Troy Owns the Sun Belt — Again
By Paul Myerberg // Oct 6, 2010
What’s domination? It’s when you own a five-game winning streak over the second-best team in your own conference. It’s when this same opponent circles your trip to their house in red ink way back over the summer, when the schedules first came out — when the loud, boisterous home crowd color-coordinates — yet you still open up a 21-7 halftime lead, a 35-7 fourth quarter lead and cruise to a 29-point victory. When you’ve won at least a share of four consecutive conference championships, whether it’s the Sun Belt or otherwise. Don’t look now, but Troy owns the Sun Belt — again.
Surprised? You shouldn’t be, even if some believed this to be Middle Tennessee’s year. The Blue Raiders nearly took the Sun Belt in 2009, after all, losing the conference title only due to the head-to-head tiebreaker with the Trojans.
Count me among the group that believed this to be season for Middle Tennessee, though that was before Dwight Dasher’s four-game suspension. I thought the Blue Raiders had fewer question marks than Troy; not that the defense wasn’t a concern — the front seven needed to be rebuilt.
I was wrong, clearly. The Trojans took it to the Blue Raiders last night, both through the air and on the ground. When the dust settled, after 60 minutes, Troy passed for 269 yards, rushed for 251 yards and scored at least twice in each fashion. Quarterback Corey Robinson looks like a player: he completed 27 of 38 attempts for 266 yards and 3 scores, the latter total giving him 11 touchdowns on the season.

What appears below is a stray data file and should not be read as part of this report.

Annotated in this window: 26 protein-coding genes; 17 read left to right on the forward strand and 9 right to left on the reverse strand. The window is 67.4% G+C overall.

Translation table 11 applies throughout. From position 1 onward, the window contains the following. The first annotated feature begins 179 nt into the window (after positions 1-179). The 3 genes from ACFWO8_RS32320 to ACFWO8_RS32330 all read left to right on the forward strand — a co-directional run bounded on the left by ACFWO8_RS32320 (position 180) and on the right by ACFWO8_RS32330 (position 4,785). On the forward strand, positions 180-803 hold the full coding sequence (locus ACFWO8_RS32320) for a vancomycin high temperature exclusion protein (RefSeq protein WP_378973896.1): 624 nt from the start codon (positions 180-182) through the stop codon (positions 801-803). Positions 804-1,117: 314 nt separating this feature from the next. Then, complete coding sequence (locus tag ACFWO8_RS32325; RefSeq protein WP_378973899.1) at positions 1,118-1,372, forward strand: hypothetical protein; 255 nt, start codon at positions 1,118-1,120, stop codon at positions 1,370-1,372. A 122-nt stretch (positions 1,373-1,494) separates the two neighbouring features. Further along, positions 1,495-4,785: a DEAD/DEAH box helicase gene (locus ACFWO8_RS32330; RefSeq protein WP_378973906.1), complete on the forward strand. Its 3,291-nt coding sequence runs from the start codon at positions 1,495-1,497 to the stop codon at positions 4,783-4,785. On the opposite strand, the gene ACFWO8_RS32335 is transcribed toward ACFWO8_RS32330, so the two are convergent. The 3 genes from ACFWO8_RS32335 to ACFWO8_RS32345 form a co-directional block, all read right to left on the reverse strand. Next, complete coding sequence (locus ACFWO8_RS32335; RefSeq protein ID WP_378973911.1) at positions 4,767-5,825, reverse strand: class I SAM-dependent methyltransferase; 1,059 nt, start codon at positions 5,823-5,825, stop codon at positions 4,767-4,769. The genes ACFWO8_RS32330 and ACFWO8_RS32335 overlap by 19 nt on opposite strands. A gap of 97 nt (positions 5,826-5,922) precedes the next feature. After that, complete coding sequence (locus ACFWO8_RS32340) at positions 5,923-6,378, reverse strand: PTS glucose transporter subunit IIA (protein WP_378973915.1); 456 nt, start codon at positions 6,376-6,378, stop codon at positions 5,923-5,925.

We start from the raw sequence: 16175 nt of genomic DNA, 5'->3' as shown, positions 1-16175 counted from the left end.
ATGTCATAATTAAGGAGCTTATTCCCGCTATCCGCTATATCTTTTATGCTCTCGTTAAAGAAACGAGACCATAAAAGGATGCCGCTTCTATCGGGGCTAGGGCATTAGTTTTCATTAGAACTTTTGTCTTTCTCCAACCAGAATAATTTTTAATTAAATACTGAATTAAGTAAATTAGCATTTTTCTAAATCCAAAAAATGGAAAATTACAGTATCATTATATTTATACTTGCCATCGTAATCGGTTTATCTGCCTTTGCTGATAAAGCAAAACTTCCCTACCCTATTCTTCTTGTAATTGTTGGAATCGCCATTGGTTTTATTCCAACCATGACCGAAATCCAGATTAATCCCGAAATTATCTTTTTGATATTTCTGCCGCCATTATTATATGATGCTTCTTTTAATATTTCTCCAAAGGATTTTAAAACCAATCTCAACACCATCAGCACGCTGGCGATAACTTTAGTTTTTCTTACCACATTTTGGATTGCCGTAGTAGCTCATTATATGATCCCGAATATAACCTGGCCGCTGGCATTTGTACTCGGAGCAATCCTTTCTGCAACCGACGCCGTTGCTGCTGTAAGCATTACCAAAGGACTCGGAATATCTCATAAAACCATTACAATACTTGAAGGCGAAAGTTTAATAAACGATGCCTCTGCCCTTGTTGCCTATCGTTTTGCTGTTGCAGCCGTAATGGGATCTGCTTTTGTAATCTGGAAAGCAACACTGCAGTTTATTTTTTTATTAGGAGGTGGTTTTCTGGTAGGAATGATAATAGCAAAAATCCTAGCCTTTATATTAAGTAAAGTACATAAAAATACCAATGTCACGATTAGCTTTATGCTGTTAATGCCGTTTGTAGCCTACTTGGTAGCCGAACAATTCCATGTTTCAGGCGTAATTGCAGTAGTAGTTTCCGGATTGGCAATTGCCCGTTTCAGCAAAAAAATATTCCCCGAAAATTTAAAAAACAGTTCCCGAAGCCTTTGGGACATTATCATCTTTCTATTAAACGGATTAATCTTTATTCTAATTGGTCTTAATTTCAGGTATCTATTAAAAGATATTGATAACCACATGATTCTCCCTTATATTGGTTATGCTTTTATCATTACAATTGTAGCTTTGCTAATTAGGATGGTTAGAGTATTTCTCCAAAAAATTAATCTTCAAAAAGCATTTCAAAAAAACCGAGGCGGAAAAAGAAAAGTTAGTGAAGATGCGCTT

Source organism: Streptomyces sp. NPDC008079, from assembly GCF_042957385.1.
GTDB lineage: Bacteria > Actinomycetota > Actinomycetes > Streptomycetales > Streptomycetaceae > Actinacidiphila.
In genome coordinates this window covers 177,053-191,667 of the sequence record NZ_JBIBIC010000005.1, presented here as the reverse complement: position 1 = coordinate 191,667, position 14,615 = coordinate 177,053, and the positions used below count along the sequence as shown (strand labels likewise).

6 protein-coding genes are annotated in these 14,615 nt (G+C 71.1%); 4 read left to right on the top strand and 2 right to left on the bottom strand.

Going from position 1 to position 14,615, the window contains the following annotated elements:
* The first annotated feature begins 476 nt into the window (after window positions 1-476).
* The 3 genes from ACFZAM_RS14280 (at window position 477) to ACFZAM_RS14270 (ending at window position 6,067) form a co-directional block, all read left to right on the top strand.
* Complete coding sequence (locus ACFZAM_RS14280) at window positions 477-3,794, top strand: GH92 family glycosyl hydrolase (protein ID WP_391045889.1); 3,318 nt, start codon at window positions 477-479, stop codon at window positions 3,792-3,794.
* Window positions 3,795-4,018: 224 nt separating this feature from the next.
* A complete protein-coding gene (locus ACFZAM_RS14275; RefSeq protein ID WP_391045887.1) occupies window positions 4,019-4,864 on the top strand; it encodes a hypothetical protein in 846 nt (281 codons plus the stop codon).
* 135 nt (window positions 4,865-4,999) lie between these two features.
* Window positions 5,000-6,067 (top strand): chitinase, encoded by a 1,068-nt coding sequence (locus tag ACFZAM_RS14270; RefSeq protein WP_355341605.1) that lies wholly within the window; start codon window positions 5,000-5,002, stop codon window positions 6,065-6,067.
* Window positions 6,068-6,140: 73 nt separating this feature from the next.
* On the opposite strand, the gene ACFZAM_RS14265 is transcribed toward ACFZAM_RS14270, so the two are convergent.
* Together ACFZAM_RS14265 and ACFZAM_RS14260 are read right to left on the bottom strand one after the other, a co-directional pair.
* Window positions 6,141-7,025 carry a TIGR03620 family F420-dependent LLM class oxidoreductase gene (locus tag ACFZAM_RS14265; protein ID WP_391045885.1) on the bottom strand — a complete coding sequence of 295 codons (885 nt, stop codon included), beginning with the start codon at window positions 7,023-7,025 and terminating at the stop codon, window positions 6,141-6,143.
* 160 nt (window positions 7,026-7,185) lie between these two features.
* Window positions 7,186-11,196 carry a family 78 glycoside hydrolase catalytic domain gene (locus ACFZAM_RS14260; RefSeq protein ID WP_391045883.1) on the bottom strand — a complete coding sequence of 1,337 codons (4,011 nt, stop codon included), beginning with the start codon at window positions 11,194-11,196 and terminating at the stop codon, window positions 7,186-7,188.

Five players got into the mix on the ground: DuJuan Harris led the way with 80 yards rushing, but Shawn Southward added 62 yards, Chris Anderson 57 yards, T.J. Mitchell 47 yards and the great Jerrel Jernigan 17 yards. The only bad news from this Troy offense? Well, those 12 penalties for 107 yards must be avoided, for starters. The worst news, however, was the likely season-ending injury suffered by quarterback Jamie Hampton — while a reserve, Hampton was an important team leader.
One of my biggest keys entering this game was the battle between Troy’s front seven against Middle Tennessee’s own imposing rushing attack. Guess what: Troy dominated the line of scrimmage. The Blue Raiders rushed for 26 yards on 28 carries, thanks to a solid Troy pass rush. Dwight Dasher had a few moments, but his rustiness was clear. He passed for only 173 yards despite making 37 attempts, a paltry 4.7 yards per attempt average. He rushed for only 26 yards on 14 carries, though he did score twice.
What if Dasher had not been on a four-week suspension? Would this have been a better game? Maybe. Dasher would have been far better; by extension, so would have Middle Tennessee. That’s playing a dangerous game, however. The truth is far easier to acknowledge.
The Sun Belt belongs to Troy. This is Troy’s league. It’s been that way for the last four years; better make it five.
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